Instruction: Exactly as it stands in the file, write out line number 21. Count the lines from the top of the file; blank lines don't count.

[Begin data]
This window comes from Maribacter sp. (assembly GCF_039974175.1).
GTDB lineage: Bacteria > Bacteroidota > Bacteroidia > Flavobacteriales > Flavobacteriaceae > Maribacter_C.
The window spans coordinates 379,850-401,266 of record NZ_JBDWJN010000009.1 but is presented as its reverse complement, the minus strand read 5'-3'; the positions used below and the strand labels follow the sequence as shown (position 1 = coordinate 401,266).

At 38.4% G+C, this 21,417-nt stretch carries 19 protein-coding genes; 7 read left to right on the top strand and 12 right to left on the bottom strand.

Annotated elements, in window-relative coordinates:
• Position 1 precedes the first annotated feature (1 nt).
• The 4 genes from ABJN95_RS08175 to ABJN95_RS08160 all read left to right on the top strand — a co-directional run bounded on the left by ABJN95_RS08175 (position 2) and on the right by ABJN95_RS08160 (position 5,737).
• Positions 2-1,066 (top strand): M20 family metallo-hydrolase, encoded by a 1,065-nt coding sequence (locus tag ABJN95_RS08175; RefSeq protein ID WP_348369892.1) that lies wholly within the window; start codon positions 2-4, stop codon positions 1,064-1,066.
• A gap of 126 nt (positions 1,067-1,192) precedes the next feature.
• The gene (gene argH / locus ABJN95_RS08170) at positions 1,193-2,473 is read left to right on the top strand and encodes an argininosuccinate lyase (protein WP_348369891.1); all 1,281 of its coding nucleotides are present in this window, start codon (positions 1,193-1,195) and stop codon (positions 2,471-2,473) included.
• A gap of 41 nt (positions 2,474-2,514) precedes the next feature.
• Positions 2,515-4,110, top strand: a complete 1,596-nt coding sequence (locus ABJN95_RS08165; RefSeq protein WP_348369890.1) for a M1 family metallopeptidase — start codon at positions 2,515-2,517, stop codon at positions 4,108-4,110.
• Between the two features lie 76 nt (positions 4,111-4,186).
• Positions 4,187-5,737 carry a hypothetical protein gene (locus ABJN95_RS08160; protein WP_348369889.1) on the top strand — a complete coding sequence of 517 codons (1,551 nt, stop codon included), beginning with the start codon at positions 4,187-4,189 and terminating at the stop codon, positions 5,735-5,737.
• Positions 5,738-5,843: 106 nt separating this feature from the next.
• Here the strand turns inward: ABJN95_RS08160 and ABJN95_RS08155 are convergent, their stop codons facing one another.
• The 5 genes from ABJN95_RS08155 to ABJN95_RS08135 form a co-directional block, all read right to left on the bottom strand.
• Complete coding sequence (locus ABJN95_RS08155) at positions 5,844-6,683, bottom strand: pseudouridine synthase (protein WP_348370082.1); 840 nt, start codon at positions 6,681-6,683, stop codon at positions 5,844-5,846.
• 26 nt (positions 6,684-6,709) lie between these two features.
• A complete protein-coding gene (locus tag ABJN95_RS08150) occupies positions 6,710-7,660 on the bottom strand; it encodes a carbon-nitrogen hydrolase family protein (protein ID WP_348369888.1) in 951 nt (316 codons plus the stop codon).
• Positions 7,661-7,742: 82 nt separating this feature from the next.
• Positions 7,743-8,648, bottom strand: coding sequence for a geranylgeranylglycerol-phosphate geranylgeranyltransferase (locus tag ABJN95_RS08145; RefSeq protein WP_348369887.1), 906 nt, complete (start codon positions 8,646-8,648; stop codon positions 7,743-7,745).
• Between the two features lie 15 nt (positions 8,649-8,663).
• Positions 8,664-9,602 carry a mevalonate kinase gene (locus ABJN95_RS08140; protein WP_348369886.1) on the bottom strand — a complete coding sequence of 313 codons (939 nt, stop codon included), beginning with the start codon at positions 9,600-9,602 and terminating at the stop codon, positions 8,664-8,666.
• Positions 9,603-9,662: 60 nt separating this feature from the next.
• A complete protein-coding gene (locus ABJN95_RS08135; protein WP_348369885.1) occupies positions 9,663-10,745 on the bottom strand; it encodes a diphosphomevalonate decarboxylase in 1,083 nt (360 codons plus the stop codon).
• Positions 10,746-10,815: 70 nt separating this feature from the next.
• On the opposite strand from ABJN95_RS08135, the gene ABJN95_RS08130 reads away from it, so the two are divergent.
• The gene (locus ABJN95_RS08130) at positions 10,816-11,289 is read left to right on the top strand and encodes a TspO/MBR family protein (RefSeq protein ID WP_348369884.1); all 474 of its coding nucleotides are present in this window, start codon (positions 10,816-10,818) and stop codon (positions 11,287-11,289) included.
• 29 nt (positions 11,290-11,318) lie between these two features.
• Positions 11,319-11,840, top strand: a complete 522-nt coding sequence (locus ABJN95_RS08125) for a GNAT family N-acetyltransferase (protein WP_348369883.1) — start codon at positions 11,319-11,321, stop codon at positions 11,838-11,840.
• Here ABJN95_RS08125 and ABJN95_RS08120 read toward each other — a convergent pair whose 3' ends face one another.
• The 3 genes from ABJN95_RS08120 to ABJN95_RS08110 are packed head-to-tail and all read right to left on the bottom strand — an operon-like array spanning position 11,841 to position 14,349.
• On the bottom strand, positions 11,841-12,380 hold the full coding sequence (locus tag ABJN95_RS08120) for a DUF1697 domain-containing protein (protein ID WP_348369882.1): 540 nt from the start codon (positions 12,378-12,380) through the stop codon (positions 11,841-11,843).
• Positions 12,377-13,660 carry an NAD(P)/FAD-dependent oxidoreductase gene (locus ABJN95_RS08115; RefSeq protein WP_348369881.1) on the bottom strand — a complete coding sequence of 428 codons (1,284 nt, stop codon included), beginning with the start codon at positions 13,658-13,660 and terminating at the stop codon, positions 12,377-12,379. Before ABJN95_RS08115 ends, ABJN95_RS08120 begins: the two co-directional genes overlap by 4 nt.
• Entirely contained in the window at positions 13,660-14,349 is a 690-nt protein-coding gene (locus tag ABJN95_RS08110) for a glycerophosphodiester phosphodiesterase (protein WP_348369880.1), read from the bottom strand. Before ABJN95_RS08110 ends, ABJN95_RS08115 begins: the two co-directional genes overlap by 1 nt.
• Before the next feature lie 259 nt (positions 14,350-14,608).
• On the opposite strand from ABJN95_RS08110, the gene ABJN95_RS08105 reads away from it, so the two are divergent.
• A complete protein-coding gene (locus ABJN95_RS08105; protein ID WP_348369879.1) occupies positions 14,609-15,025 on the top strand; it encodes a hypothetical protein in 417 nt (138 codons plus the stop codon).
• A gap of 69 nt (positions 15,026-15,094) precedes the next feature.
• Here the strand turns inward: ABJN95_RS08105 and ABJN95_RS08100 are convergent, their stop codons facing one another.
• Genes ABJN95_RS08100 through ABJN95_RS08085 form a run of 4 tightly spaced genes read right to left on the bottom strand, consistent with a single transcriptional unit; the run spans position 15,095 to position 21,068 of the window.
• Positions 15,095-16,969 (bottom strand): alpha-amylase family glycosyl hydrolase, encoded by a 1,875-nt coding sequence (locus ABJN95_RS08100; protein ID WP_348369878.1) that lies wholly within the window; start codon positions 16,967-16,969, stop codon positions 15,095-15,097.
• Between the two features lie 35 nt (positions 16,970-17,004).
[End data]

• Positions 7,661-7,742: 82 nt separating this feature from the next.